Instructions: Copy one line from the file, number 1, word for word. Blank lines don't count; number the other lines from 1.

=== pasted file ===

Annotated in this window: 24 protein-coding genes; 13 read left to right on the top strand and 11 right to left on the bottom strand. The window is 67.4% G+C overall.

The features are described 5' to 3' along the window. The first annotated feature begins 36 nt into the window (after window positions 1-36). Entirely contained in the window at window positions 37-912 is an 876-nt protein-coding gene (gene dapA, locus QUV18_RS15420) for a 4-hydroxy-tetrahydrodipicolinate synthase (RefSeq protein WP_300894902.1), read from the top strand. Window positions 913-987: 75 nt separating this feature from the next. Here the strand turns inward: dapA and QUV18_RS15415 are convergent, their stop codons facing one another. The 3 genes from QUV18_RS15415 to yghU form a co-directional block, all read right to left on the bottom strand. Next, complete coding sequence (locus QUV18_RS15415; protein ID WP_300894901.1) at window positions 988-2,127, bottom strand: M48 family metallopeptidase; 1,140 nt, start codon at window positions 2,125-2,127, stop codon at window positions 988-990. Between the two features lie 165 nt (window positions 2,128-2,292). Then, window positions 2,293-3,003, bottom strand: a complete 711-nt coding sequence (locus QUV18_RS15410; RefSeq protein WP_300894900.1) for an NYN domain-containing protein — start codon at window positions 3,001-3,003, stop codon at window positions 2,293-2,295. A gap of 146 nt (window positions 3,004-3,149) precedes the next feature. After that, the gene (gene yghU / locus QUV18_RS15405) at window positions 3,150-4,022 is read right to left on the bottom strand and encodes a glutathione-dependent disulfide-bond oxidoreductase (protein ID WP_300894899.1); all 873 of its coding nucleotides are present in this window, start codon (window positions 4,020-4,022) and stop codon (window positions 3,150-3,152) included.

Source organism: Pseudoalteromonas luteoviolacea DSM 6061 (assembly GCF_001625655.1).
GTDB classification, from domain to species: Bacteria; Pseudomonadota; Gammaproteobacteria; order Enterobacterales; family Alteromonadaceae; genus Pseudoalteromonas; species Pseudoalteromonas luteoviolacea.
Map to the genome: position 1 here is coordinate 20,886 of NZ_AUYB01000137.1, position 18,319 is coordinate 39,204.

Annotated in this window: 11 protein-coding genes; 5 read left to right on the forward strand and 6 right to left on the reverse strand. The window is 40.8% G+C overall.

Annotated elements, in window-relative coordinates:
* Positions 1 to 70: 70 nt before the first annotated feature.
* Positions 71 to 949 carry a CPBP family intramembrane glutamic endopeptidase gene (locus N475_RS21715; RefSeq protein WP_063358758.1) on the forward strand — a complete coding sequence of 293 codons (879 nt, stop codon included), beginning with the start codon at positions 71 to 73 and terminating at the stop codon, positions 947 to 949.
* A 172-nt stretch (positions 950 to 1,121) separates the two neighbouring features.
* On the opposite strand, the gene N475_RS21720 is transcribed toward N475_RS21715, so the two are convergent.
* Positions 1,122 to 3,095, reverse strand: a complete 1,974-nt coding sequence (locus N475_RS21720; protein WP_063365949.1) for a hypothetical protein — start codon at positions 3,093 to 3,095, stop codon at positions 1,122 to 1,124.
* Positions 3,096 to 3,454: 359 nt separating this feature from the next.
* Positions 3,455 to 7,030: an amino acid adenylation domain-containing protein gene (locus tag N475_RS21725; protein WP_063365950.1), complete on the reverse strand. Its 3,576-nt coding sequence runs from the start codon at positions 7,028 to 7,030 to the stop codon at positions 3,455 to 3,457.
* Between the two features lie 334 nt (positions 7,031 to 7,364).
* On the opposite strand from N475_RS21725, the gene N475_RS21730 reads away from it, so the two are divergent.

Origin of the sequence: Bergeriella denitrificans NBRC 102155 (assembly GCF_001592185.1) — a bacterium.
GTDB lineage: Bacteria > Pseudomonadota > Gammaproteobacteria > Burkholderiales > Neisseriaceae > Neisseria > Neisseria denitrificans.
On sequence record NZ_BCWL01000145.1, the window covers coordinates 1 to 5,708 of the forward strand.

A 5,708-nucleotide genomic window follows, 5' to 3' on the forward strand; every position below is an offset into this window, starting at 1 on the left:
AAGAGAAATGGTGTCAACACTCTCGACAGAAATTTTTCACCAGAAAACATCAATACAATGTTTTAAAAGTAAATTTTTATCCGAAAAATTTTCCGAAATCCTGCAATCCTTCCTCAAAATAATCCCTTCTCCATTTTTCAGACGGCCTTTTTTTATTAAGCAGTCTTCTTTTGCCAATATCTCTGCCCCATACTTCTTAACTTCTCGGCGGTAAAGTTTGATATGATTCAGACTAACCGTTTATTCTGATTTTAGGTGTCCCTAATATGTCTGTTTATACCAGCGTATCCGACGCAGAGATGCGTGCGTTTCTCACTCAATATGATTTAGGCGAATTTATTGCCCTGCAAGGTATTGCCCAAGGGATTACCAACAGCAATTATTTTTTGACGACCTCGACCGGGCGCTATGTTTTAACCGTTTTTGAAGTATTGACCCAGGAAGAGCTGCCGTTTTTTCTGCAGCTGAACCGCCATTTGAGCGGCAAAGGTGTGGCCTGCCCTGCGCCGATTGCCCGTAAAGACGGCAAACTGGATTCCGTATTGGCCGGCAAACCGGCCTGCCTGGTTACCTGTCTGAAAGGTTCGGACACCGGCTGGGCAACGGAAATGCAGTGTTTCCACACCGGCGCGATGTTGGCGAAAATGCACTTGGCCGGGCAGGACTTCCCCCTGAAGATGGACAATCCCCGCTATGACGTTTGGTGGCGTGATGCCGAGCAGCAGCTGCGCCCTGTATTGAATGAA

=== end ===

Annotated in this window: 24 protein-coding genes; 13 read left to right on the top strand and 11 right to left on the bottom strand. The window is 67.4% G+C overall.